Our primeval forests and savannahs are fast receding and dwindling due to over-exploitation. The explosive population pressure resulting from high natural rates of population increase has caused the threshold population to be exceeded. Once this critical carrying capacity is exceeded, there is ecological imbalance. In the rural areas of Ghana, most people depend on charcoal and firewood for energy needed for cooking. Even in the urban areas some people depend on charcoal. We need to mount educational campaigns to sensitize our farmers, charcoal burners and other forest marauders to observe the sanctity of the forest. Where they cut a tree, they should plant two as replacement. These poor peasants need to be educated on how to optimize their natural resources needs and how to maintain the delicate ecological balance between man and nature. Charcoal burners are notorious for starting wild bush fires. Our agro forestry departments and wildlife conservationists should be increased in number and made to police the forests in order to protect endangered species and the flora and fauna. This is already being done but not to the desired degree of satisfaction and expectation that will ensure sustainable exploitation of our natural resources. Our fishermen along the Atlantic Ocean should be educated to stop trawling and plundering the sea and lagoons with nets of small meshes which sweep the sea clean of fingerlings. Our fisheries departments in the Ministry of Agriculture need to wake up and team up with the wildlife police to patrol and protect our aquatic and marine resources. There should be a fishing ban imposed during the spawning or breeding period. We should engage our navy to patrol our seas against illegal fishermen and poachers from other countries. It is because of this that the Somali pirates say they are up in arms along their littoral, part of the Indian Ocean and Red Sea. Perhaps a good excuse for their brigandry and banditry. I suspect strongly that corruption is endemic in our Ministries, hence the laxity in the enforcement of the laws governing the exploitation of our natural resources in our territorial waters. I suggest we extend our territorial waters according to international conventions and the law of the sea.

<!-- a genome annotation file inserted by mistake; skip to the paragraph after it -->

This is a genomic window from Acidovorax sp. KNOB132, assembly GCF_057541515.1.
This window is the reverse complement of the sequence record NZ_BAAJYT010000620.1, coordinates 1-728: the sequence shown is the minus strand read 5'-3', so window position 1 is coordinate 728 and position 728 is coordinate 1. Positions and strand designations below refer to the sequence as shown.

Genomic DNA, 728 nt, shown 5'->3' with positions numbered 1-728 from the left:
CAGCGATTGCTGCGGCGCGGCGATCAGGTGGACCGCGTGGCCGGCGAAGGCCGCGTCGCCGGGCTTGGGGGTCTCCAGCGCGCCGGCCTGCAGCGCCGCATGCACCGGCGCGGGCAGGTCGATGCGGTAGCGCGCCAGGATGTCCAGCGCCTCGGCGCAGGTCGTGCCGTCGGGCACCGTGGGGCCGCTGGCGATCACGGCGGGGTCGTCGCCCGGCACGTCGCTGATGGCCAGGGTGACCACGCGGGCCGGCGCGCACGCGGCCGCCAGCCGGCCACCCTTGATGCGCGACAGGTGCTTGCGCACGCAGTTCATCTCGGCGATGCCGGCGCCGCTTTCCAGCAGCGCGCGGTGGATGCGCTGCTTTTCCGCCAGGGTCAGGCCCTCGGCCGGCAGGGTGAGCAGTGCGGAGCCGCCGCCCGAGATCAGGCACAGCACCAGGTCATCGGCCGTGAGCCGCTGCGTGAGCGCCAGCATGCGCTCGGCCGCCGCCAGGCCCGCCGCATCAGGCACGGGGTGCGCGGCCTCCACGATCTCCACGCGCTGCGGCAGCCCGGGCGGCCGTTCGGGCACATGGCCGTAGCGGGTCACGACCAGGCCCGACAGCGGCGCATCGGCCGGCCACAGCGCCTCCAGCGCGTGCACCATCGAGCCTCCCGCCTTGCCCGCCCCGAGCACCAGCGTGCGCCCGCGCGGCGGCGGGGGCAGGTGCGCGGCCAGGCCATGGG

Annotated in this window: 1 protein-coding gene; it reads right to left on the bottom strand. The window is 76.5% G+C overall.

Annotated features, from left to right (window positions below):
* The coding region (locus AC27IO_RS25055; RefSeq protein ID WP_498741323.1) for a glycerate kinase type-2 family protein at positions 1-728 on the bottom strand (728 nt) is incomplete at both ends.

EXPENSIVE CARS AND PLUSH DACHAS